Fiery Copper: Get the Look
“You have to lift the hair to get this color, but you don’t have to lift the hair to white depending on the base color," explains Bodt. “The undertone of brunette for most is red and orange, so you just lift the hair until you get to that orange color and then you work with that. It’s better to start with that orange tone to go red anyway, rather than a blonde.” Those already in the red hair color family can go in for a color glaze or try color depositing conditioners to shift the color to a more vibrant hue like Overtone Extreme Red Daily Conditioner, $18.
Fiery Copper: Keep the Look
Red is the hardest hair color to maintain, so be ready to dedicate yourself to regimented use of color-depositing products like an intensive hair mask used once a week to keep color bold. “You can make your own color conditioner for maintenance,” she advises. “You can get a good nourishing deep conditioner and then mix in a hue like Manic Panic Electric Tiger Lily, $13.99, until you get the right tone. Test the mixture on a little piece of your hair (somewhere in the back where no one will see it) and keep mixing until you get the right hue. That’s your color mask: super easy.”
Everything old is new again and the homages to the '80s and '90s on the fall runway don't stop with clothes: hair painting is back but in a fresh new way. "Hair painting isn't going anywhere: it's here to stay," Bodt says. "But we're going to see less ombre and highlights coming up to the root and more an homage to Cindy Crawford from the '90s. Doutzen Kroes and Candice Swanepoel are good examples of this: beautiful base color with a soft root and very thick, ribbony highlight pieces painted all around."
Hair Painting: Get the Look
Bodt recommends going to a professional but if you’re going to do it at home, do it right. “Look, in a pinch if you needed to paint a few pieces around your face, absolutely go for it. Section off areas you want to paint, base your hairline so you don’t get bleach in your eye, and be really careful. If you’re just adding some face-framing highlights, just rinse it as it’s done: don’t get too experimental.” She likes the Madison Reed Light Works Balayage Highlights Kit, $44.95.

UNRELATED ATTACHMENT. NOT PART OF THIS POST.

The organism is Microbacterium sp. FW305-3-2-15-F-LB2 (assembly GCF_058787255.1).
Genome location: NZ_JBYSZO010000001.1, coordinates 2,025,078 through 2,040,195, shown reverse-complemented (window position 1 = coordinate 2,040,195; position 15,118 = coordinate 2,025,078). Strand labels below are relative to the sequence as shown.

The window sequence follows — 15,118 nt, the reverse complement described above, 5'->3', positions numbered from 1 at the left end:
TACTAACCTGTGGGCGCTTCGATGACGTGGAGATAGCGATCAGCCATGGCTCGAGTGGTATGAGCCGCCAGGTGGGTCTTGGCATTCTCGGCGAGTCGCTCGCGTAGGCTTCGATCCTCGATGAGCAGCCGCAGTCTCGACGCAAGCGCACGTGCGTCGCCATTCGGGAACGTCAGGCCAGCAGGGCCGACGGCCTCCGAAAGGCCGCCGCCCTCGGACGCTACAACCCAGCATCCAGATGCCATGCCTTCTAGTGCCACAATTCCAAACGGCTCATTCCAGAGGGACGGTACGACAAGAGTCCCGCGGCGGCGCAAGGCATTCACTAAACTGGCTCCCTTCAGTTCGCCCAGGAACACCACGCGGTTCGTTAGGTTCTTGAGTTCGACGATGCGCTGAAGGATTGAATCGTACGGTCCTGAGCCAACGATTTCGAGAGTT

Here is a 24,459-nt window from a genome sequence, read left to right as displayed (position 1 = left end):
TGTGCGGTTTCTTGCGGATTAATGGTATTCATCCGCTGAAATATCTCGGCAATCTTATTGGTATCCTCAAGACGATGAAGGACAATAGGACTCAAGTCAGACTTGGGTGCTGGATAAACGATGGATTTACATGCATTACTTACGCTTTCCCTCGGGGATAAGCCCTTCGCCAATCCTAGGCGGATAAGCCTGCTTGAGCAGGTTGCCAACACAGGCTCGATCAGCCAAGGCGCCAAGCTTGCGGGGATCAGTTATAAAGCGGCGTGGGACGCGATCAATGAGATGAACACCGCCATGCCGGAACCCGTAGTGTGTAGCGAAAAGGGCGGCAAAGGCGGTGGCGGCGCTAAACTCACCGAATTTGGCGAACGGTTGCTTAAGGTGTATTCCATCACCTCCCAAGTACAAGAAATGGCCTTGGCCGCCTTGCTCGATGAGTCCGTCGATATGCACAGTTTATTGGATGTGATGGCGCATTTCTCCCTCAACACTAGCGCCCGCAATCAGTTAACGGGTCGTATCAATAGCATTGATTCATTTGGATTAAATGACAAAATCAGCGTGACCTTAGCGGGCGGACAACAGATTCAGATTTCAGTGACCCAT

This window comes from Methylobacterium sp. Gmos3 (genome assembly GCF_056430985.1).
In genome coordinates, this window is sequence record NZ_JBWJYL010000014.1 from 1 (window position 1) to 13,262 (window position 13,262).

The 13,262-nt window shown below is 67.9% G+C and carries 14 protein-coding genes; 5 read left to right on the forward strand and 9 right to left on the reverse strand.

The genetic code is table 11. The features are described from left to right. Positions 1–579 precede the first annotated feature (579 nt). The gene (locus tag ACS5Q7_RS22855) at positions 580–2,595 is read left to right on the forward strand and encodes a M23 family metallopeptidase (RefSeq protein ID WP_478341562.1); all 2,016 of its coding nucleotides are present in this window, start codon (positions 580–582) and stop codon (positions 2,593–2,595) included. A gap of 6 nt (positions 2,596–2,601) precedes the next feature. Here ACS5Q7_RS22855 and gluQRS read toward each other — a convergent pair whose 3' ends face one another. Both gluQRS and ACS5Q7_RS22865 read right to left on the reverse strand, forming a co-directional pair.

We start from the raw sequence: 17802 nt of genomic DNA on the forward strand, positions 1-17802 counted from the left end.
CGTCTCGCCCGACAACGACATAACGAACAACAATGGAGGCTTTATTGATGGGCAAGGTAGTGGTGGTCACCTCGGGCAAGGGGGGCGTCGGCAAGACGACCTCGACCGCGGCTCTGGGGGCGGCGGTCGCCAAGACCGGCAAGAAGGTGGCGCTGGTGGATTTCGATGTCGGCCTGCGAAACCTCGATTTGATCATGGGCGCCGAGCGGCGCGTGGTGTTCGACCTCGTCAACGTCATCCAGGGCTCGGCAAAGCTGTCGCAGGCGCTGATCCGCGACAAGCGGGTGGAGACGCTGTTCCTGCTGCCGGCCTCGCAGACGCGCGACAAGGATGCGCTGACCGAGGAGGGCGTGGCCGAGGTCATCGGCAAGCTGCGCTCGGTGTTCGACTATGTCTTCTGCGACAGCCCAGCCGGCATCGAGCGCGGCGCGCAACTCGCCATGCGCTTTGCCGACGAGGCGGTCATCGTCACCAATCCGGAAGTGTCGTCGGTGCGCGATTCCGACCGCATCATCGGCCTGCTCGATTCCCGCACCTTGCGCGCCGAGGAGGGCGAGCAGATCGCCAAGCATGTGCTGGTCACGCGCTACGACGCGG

Hair Painting: Keep the Look
Your greatest enemy? Heat damage. “Hair that’s been highlighted is pretty sensitive, so usually when people come in with damage it’s because of these insane hot tools,” Bodt cautions. “Hair that’s been previously lightened doesn’t need high heat when styling; medium heat will do the trick. Also, use a heat protectant like Kerastase Nutritive Nectar Thermique Blow Dry Primer, $37. You want to put a barrier between your highlighted hair and that high heat.” She also recommends sleeping on a silk or satin pillowcase to reduce friction on sensitive hair and to avoid using metal brushes when heat styling, they heat up too fast.
Let's call this the End of the Age of Ombre: those golden strands have made their way to the final fifth of your hair and, well, they look pretty good. "Essentially, it's most likely people who've grown out their blonde and the ends are super golden, but it's a good look. It's evolved: kind of a neutral, ashy root and a golden end. It's a nice way to grow that ombre out and help it look more connected to the root. The days of that stark line of lighter color vs. a dark root is over. There's some connection between the two colors."
Golden Ends: Get the Look
Since this is most likely the end of your ombre color, Bodt suggests going to a professional to marry the different hues of your hair together as well as bring the levels of golden blonde back up on the ends. “This could be like a twice-a-year thing; super easy to maintain,” she recommends. You can also enhance your ends at home with a golden color treatment like dpHUE Gloss+ Golden Blonde, $30.